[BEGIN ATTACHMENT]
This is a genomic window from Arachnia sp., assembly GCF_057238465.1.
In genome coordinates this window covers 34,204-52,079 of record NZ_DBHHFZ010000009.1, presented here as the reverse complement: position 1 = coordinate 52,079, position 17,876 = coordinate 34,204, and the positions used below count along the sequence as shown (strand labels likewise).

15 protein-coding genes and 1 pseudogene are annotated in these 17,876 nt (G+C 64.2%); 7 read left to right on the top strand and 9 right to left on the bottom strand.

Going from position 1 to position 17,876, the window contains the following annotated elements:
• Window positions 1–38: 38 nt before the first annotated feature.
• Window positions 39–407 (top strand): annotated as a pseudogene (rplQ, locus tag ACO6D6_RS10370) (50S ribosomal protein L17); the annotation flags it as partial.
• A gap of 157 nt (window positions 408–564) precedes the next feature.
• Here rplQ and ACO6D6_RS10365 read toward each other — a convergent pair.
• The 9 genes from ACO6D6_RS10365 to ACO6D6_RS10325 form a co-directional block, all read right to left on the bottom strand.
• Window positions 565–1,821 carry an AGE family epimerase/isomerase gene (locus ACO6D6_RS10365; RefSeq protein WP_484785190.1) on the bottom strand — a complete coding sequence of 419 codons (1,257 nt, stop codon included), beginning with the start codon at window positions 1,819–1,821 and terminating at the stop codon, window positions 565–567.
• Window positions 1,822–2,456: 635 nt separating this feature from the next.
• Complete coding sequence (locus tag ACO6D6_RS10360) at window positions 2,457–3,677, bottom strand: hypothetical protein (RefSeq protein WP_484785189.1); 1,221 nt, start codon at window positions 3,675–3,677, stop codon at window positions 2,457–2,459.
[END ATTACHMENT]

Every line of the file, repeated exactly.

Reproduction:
This is a genomic window from Arachnia sp., assembly GCF_057238465.1.
In genome coordinates this window covers 34,204-52,079 of record NZ_DBHHFZ010000009.1, presented here as the reverse complement: position 1 = coordinate 52,079, position 17,876 = coordinate 34,204, and the positions used below count along the sequence as shown (strand labels likewise).

15 protein-coding genes and 1 pseudogene are annotated in these 17,876 nt (G+C 64.2%); 7 read left to right on the top strand and 9 right to left on the bottom strand.

Going from position 1 to position 17,876, the window contains the following annotated elements:
• Window positions 1–38: 38 nt before the first annotated feature.
• Window positions 39–407 (top strand): annotated as a pseudogene (rplQ, locus tag ACO6D6_RS10370) (50S ribosomal protein L17); the annotation flags it as partial.
• A gap of 157 nt (window positions 408–564) precedes the next feature.
• Here rplQ and ACO6D6_RS10365 read toward each other — a convergent pair.
• The 9 genes from ACO6D6_RS10365 to ACO6D6_RS10325 form a co-directional block, all read right to left on the bottom strand.
• Window positions 565–1,821 carry an AGE family epimerase/isomerase gene (locus ACO6D6_RS10365; RefSeq protein WP_484785190.1) on the bottom strand — a complete coding sequence of 419 codons (1,257 nt, stop codon included), beginning with the start codon at window positions 1,819–1,821 and terminating at the stop codon, window positions 565–567.
• Window positions 1,822–2,456: 635 nt separating this feature from the next.
• Complete coding sequence (locus tag ACO6D6_RS10360) at window positions 2,457–3,677, bottom strand: hypothetical protein (RefSeq protein WP_484785189.1); 1,221 nt, start codon at window positions 3,675–3,677, stop codon at window positions 2,457–2,459.